A suite of ecosystem response variables are being monitored at each site, including plant and soil cover, plant mortality, plant physiological status, soil water availability, and soil and plant tissue fertility.

Important Results

In 2012, this study site, as well as the majority of the US, experienced one of the worst droughts since the 1930’s Dust Bowl. Based on long-term records, in 2012 the control and drought plots received precipitation below the 5th and 1st percentile, respectively. Therefore, the additive effects of the press- and pulse-drought created a hundred-year drought (in the drought treatment) instead of a twenty-year drought in the pulse-drought only (in the control treatment). 

Rainfall reduction shelter covered in snow in a low elevation blackbrush community near Moab, UT

Rainfall reduction shelter covered in snow in a low elevation blackbrush community near Moab, Utah (March 2012). (Public domain.)

Our results as of 2015 show that the overall press-drought experiment negatively impacted cover of cool season grasses, warm grasses and warm season shrubs, but not cool season shrubs. However, the press-drought affected both grass types starting in 2011, whereas the extreme pulse-drought (2012) had a noticeable greater negative impact on cool than warm season­ grasses. The two shrub types responded very differently to the treatment: the cool season shrubs were not detectably impacted by either drought type, while warm season shrubs had a strong response to the 2012 pulse-drought and this response persisted for the remainder of the experiment. When we examined total mortality (2010 to 2014), cool season grasses were the only plant functional group with significant main effects of the drought, with losses in control and drought treatments (33 and 53% mortality, respectively), as well as differences between treatments.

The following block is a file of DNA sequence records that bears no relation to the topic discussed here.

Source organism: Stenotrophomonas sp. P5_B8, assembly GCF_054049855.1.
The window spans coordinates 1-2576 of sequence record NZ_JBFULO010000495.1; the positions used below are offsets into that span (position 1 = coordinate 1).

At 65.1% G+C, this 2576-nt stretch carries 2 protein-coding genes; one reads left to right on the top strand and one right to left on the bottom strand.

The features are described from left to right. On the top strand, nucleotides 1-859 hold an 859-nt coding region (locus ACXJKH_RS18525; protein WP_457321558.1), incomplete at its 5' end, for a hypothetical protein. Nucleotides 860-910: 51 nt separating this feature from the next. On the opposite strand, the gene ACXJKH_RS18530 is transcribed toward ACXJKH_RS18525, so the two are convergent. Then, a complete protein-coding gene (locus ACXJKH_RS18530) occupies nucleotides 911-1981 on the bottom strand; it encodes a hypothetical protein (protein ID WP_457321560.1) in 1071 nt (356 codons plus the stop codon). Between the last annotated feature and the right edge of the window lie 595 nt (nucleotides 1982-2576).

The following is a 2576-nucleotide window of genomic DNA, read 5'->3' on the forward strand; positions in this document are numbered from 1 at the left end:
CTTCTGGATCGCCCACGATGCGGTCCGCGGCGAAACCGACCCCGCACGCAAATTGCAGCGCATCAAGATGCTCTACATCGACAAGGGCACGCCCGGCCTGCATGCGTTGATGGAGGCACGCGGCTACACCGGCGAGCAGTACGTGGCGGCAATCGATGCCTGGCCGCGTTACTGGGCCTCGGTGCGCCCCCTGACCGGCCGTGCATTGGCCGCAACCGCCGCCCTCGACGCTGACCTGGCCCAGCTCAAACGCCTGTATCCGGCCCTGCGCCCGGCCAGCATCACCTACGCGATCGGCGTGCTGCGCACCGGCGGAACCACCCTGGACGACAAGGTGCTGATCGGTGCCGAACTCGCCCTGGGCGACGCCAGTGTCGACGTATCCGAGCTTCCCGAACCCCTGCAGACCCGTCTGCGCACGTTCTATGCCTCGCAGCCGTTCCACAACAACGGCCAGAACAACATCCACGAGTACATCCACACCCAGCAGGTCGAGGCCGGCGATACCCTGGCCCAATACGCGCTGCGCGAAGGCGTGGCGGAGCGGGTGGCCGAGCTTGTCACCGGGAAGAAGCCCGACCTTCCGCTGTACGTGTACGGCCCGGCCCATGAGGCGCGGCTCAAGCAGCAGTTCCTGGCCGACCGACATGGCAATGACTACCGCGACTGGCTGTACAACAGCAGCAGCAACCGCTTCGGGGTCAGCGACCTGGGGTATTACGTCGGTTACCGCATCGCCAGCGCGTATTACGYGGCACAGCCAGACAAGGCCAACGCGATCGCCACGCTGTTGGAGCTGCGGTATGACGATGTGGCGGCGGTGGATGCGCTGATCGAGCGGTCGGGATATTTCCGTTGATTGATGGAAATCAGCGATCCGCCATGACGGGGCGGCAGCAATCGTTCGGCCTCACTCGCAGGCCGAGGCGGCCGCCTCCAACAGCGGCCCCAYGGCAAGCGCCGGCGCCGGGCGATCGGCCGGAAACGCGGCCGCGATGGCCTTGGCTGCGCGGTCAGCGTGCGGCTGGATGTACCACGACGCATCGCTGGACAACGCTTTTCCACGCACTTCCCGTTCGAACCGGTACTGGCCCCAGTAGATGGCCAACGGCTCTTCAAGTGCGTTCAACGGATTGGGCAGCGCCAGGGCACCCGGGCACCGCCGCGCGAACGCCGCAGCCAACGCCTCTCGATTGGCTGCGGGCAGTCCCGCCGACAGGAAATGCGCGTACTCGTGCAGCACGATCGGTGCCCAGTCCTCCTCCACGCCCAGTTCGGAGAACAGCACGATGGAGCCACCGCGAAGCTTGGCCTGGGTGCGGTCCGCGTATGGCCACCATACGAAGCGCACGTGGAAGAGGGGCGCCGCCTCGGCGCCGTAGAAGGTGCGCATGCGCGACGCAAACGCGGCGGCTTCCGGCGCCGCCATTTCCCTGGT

Further examination of individual level responses for three species were consistent with the patterns observed at the community scale.  The dominant warm season grass (Pleuraphis jamesii) was sensitive to drought across all measured variables, while the cool season shrubs (Coleogyne ramosissima and Ephedra viridis) had little to no responses to the experimental press-drought at any level.

Taken together, these findings suggest that shrubs are avoiding drought, possibly by utilizing moisture at deeper soil layers, while the grasses are limited to shallower layers and must endure the drought conditions. Give this differential sensitivity to drought, a future with less precipitation and higher temperatures may increase the dominance of shrubs on the Colorado Plateau as grasses succumb to drought.

Future Directions

This is a long-term experiment that we expect to continue indefinitely.  Long-term, moderate drought experiments such as this are relatively rare.  We expect this study to continue to provide valuable information on the impacts of moderate drying on dryland ecosystems of the southwest US and globally.

Passive rainfall reduction shelter in a low elevation grassland near Canyonlands National Park, Utah

Passive rainfall reduction shelter in a low elevation grassland near Canyonlands National Park, Utah (August 2014). (Public domain.)